PORTLAND — Patricia Quinn knows exactly how to bring the Amtrak Downeaster to Brunswick – and how to make sure the state continues paying its share of the passenger rail service’s cost.
The trouble is, Quinn, the executive director of the Northern New England Passenger Rail Authority, might have different priorities than state lawmakers who are influencing where federal stimulus money and funding provided in a law passed by the state Legislature last year is directed.
The new law takes a portion of the state’s rental car usage tax and puts it into an account for rail projects. It was pushed by advocates hoping to rehabilitate railroad tracks between Portland and Brunswick, a $35 million project. NNEPRA, which runs the Downeaster, was among the main proponents because renovating the tracks would allow passenger train service to be extended to Brunswick.
Freeport and Brunswick have interests, too. Freeport’s $30 million Village Station project hopes to benefit from business generated by the Downeaster, and so does Brunswick’s $23 million Maine Street Station, which has plans for a 2,100-square-foot train station.
But the Portland-Brunswick rehabilitation has since been complicated by another rail project, a $19 million plan to reestablish freight service along the so-called Mountain Division Rail Line between Portland and Fryeburg. The project is being championed by state Sen. Bill Diamond, D-Windham, chairman of the Legislature’s Appropriations & Financial Affairs Committee.
Diamond said the two projects “don’t need to be competing,” but he’s quick to point out Amtrak’s repeated need for state and federal subsidies to cover operating expenses – a sore spot for the service’s advocates and an easy target for its opponents.
“The Downeaster is always at the center of the discussion about rail service,” Diamond said. “But instead of just talking about north-south rail service, we should also be talking about east-west.”
Quinn, meanwhile, has been lobbying to attract potential stimulus dollars set aside for rail projects in the American Recovery and Reinvestment Act. She’s also working to ensure that the state continues to fund 20 percent of Downeaster’s operating subsidy.
Eighty percent of the Downeaster’s operating expenses are funded by the federal Congestion Mitigation and Air Quality program. CMAQ is slated to end Sept. 30.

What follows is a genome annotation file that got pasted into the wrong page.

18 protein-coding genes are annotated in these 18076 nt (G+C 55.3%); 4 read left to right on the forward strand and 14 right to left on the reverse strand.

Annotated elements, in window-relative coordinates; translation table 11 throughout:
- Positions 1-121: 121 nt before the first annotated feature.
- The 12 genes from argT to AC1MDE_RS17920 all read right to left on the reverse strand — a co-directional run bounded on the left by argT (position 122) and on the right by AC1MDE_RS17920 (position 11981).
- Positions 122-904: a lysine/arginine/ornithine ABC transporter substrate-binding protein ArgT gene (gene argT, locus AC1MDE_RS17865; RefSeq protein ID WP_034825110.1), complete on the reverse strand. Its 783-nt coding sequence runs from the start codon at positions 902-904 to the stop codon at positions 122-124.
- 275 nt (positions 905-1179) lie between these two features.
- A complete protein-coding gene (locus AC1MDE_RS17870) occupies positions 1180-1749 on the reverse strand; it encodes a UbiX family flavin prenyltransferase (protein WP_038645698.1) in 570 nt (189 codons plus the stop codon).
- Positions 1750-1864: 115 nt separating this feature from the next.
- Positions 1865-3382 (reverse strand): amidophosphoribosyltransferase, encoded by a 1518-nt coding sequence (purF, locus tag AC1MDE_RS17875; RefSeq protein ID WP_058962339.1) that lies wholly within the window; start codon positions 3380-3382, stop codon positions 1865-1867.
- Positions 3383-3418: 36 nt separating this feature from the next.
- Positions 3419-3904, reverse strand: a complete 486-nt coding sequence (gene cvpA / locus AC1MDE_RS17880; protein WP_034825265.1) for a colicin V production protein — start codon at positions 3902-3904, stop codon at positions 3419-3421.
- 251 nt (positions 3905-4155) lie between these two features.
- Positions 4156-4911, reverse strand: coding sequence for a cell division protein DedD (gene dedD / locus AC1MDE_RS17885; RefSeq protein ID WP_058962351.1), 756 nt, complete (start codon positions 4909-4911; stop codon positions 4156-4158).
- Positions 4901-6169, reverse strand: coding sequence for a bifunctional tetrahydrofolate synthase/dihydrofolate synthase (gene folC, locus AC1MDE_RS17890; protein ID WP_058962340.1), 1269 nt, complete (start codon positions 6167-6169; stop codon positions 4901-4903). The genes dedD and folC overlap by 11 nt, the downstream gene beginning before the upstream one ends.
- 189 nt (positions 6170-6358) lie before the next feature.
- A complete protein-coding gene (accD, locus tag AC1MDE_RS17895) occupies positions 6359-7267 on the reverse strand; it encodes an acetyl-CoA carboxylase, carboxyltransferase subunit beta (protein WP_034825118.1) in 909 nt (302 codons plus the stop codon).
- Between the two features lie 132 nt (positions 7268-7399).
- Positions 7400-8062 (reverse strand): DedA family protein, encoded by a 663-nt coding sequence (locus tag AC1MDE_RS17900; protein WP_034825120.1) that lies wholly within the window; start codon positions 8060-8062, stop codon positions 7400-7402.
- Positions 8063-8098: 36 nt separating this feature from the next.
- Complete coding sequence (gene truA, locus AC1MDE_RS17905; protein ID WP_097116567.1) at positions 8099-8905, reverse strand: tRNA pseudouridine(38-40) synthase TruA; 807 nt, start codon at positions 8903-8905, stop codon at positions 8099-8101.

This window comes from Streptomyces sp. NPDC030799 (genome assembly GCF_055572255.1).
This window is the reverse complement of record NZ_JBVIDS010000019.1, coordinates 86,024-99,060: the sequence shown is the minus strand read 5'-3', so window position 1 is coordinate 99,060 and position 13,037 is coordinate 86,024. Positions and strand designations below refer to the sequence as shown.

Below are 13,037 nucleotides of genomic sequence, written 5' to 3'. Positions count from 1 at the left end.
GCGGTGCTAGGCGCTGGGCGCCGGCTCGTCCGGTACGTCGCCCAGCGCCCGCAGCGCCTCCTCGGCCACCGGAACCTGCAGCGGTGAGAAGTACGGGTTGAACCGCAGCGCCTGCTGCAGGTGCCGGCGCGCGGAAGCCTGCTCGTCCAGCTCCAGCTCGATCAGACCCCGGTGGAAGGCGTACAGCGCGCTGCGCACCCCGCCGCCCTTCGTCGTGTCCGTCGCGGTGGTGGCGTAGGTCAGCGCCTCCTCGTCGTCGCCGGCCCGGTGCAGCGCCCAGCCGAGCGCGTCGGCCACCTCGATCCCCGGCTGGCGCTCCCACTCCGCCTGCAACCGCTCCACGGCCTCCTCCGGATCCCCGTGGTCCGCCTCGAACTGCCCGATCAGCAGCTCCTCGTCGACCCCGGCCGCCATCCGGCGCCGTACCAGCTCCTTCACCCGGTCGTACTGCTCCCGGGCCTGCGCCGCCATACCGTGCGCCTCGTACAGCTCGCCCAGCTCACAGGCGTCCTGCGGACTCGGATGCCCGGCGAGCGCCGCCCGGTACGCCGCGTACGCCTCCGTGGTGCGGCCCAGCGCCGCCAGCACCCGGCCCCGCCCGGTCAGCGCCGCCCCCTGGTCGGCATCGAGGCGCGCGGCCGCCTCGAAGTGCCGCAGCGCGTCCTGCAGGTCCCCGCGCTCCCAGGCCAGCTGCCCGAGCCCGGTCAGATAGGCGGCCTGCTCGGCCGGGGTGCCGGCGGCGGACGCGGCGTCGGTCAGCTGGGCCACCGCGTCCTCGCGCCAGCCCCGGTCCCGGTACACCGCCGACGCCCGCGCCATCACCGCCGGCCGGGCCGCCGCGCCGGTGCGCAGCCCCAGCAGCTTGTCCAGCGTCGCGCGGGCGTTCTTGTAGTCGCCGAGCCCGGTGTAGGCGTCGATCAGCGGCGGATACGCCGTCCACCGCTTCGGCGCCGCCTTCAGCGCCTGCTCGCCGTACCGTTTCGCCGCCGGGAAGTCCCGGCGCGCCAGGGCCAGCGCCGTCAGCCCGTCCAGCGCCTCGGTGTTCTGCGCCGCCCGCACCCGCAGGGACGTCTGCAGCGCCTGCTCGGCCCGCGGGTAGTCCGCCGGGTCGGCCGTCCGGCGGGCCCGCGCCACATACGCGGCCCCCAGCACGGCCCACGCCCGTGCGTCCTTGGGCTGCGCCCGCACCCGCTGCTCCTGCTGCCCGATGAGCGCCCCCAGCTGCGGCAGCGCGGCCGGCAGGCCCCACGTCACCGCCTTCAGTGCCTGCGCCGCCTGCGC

While the Obama administration’s support for rail seems to bode well for the continuation of the Downeaster’s federal funding, budget constraints and the economy make its local allocation uncertain. Gov. John Baldacci has expressed support for the service, but he did not include the Downeaster’s state subsidy in his proposed $6.1 billion biennial spending plan.
That’s why Quinn said she supports using stimulus funds for the Portland-Brunswick track rehabilitation. In addition, she’s advocating using the State Transit Air Rail account – which is funded by the new state law – for the state’s Downeaster subsidy.
“(The Portland-Brunswick extension) is a great stimulus project,” Quinn said. “It does everything the act is set to accomplish, which is to create jobs and reinvigorate the economy. But I don’t set policy; I don’t get to make that decision.”
And the ones who do may have other plans for money that in July will begin pumping into the state’s air and rail account. If it were up to Diamond, the Mountain Division Line would be in those plans.
Last year the state used funds from transportation bonds to buy the remaining 5.2
miles of the line. Diamond said the state eventually plans to lease the tracks to private users.
Maine also has political capital invested in the Mountain line, or more specifically, freight service that would use the line.
According to state Sen. Stan Gerzofsky, D-Brunswick, one of the primary reasons the rail funding law passed last year was because northern and western lawmakers were sold on the legislation’s ability to revitalize freight service, not just passenger service.
“There were a lot of people beating up on Amtrak during the debate last year,” said Gerzofsky, adding that many northern lawmakers remain unconvinced that funding the passenger service is in the state’s best interest.
Those same lawmakers, he said, are also displeased that Maine is the only state contributing to the Downeaster’s operating subsidy.
“New Hampshire isn’t giving a penny and neither is Massachusetts,” Gerzofsky said. “That’s an issue.”
Gerzofsky agrees with Quinn that stimulus funds should be used for the Portland-Brunswick rehabilitation. But he’s not convinced that using the new state law to contribute to the Downeaster operations will garner much support – or that it’s even allowed.
Gerzofsky’s position is causing some concern locally. Last week rumors surfaced that Gerzofsky, who is leading the Legislature’s rail caucus, had been horse-trading with Diamond about how to use the transit fund.
Gerzofsky denied the rumors. “There ain’t no secret deals,” he said.
He added that any overtures to Diamond were made only to gain his future support for Portland-Brunswick track rehabilitation.
“(The Mountain Division Line) isn’t even shovel-ready,” Gerzofsky said. “All I told (Diamond) is that when he needs that help, I’ll support him. That’s the way coalitions work … at some point we’re going to need these people.”
Meanwhile, Diamond said, Baldacci is working on a rail plan to distribute stimulus and STAR account funds.
“I think we’re going to see a plan that includes financial assistance for both projects,” Diamond said. “I think there’s room for both.”
While Quinn has a definite preference, she said she’s not closing any doors.
“All things considered, I’m pretty optimistic about the whole project because it is a good project;” she said. “I think it will work out.”